Phone makers ordered to make pricing clearKorea plans to require all mobile phone vendors to put price tags on their products in an effort to inform buyers of the exact fair price, the government said yesterday.
Under a new government decree, the open price system will take effect from the beginning of next year and will even cover home shopping channels that occasionally sell cell phones, the Ministry of Knowledge Economy said.
Currently, sellers only need to mark their own prices, creating large discrepancies in price for the same phone between different sellers, as well as confusion for consumers.
“Such a large price difference is created for the same phone between different sellers because of the complex and ambiguous price information they offer,” the ministry said in a press release.
For example, many shops currently advertise certain models as being free when, in fact, the customers end up paying the entire cost of the phone in monthly installments along with their service fees.
Under the new system, sellers will be required to display the actual amount of money people have to spend, even in monthly payments, on new phones, in addition to the original price of the phones.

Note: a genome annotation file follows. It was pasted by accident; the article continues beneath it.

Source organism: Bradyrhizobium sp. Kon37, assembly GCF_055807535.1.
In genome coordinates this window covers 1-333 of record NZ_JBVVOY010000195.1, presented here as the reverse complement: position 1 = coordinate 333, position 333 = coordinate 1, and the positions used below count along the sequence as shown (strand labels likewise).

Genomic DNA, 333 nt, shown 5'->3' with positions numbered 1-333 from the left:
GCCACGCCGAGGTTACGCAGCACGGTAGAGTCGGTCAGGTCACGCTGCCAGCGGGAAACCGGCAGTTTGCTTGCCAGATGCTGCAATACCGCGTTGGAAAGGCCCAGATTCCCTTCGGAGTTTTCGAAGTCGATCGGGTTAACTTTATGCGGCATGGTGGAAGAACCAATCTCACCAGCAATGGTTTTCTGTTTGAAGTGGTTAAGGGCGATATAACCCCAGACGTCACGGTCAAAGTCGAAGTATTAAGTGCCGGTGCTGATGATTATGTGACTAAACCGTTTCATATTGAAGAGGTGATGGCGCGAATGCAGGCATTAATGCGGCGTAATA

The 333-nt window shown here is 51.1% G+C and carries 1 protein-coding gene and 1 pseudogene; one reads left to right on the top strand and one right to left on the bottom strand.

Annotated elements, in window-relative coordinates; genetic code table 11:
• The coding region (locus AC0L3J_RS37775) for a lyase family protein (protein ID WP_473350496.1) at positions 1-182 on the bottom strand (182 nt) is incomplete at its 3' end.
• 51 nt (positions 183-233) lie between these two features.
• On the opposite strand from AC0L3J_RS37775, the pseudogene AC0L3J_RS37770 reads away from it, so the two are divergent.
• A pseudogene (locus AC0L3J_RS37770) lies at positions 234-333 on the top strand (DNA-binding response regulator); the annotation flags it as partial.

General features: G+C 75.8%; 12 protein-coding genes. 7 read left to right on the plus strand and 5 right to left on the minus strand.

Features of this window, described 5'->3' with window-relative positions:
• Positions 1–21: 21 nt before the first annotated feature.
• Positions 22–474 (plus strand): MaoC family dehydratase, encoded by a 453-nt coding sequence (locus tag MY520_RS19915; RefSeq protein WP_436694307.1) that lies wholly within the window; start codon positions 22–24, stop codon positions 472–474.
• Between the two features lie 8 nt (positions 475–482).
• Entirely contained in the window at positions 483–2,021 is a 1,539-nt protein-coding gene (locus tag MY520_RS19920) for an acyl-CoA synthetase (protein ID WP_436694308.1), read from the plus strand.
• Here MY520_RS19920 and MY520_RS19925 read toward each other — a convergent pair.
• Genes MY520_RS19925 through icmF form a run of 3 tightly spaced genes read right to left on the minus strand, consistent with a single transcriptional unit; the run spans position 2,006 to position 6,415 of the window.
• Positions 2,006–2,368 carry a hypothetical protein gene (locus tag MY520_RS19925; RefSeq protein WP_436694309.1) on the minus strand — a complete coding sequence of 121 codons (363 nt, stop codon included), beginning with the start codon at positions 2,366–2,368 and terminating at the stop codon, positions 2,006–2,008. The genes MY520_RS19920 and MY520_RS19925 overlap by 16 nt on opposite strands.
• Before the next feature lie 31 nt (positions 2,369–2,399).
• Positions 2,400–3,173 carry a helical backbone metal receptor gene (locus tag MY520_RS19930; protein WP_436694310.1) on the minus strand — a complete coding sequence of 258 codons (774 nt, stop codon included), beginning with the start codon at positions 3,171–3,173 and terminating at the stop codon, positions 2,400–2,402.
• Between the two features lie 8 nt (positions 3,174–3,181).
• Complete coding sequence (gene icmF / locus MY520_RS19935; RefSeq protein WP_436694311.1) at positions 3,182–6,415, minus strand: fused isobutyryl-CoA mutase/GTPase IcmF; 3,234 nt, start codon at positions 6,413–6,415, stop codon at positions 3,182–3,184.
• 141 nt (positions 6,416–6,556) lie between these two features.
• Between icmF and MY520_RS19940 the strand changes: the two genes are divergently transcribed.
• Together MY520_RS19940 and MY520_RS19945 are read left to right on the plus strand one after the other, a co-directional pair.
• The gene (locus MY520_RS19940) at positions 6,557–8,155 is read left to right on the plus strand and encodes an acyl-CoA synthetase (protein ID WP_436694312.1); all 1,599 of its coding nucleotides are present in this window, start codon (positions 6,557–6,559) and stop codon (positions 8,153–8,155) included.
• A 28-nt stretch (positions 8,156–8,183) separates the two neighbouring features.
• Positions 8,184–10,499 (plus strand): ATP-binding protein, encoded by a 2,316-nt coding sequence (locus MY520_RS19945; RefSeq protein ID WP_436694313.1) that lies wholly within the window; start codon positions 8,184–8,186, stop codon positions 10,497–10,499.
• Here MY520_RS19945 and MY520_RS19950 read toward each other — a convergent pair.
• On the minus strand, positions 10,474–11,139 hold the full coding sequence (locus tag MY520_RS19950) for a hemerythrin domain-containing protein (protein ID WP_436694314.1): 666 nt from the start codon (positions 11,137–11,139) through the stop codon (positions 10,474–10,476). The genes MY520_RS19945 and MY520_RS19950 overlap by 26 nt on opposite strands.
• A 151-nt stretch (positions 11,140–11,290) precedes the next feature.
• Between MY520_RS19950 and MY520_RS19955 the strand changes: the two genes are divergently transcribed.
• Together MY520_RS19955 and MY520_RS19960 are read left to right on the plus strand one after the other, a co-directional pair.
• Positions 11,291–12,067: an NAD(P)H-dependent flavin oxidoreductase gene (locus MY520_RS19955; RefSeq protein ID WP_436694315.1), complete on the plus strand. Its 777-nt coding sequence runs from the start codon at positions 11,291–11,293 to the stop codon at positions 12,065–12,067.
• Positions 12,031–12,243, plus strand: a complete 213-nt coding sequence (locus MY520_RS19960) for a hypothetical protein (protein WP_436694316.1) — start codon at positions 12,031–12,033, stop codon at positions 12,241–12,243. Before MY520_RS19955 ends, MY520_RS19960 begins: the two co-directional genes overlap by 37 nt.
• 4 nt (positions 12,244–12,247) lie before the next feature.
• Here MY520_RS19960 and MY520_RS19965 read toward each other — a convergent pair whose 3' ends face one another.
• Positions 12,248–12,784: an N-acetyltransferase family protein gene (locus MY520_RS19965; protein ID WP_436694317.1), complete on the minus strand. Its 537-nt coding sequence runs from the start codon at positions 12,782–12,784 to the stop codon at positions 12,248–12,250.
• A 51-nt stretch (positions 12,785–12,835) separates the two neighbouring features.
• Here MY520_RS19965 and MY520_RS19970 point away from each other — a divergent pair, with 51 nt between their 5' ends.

They will also be forced to specify the discount under each monthly service fee program rather than simply saying the phones are free. In many cases, a phone is only really given at no cost when a customer subscribes to the most expensive program.
“The government believes the new price-tag system will help lower prices by revealing to consumers the actual prices for phones, separate from the rates of monthly fee programs, and thus encouraging price competition between sellers,” the ministry said.
A recent survey of 10,000 people showed the average amount of money spent on buying a new phone was 369,000 won ($325), while the highest amount came to 642,000 won, according to the ministry.
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